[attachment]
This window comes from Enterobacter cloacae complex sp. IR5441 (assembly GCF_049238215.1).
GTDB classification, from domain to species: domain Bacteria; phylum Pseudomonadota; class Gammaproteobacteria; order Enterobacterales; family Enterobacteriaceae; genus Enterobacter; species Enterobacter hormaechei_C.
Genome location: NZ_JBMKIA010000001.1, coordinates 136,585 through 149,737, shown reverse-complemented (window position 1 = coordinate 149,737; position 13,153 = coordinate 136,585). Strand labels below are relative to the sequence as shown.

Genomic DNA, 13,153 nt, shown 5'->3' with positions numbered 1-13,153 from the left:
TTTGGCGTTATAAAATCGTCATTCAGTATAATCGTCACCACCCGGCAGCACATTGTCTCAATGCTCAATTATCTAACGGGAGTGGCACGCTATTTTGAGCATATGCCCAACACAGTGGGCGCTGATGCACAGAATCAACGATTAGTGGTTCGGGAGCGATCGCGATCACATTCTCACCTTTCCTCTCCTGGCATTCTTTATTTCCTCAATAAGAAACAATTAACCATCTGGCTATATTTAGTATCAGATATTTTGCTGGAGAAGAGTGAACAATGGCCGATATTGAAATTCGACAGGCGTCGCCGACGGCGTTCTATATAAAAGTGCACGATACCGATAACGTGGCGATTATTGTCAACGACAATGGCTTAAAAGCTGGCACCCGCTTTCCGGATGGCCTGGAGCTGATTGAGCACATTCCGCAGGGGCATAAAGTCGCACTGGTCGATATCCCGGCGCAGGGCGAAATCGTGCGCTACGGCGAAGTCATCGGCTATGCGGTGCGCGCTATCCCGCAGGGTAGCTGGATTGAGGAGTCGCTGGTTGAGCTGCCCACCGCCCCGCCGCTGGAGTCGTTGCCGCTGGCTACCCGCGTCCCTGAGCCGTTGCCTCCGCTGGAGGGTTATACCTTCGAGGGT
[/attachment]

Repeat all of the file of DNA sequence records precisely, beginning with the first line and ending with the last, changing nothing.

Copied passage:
This window comes from Enterobacter cloacae complex sp. IR5441 (assembly GCF_049238215.1).
GTDB classification, from domain to species: domain Bacteria; phylum Pseudomonadota; class Gammaproteobacteria; order Enterobacterales; family Enterobacteriaceae; genus Enterobacter; species Enterobacter hormaechei_C.
Genome location: NZ_JBMKIA010000001.1, coordinates 136,585 through 149,737, shown reverse-complemented (window position 1 = coordinate 149,737; position 13,153 = coordinate 136,585). Strand labels below are relative to the sequence as shown.

Genomic DNA, 13,153 nt, shown 5'->3' with positions numbered 1-13,153 from the left:
TTTGGCGTTATAAAATCGTCATTCAGTATAATCGTCACCACCCGGCAGCACATTGTCTCAATGCTCAATTATCTAACGGGAGTGGCACGCTATTTTGAGCATATGCCCAACACAGTGGGCGCTGATGCACAGAATCAACGATTAGTGGTTCGGGAGCGATCGCGATCACATTCTCACCTTTCCTCTCCTGGCATTCTTTATTTCCTCAATAAGAAACAATTAACCATCTGGCTATATTTAGTATCAGATATTTTGCTGGAGAAGAGTGAACAATGGCCGATATTGAAATTCGACAGGCGTCGCCGACGGCGTTCTATATAAAAGTGCACGATACCGATAACGTGGCGATTATTGTCAACGACAATGGCTTAAAAGCTGGCACCCGCTTTCCGGATGGCCTGGAGCTGATTGAGCACATTCCGCAGGGGCATAAAGTCGCACTGGTCGATATCCCGGCGCAGGGCGAAATCGTGCGCTACGGCGAAGTCATCGGCTATGCGGTGCGCGCTATCCCGCAGGGTAGCTGGATTGAGGAGTCGCTGGTTGAGCTGCCCACCGCCCCGCCGCTGGAGTCGTTGCCGCTGGCTACCCGCGTCCCTGAGCCGTTGCCTCCGCTGGAGGGTTATACCTTCGAGGGT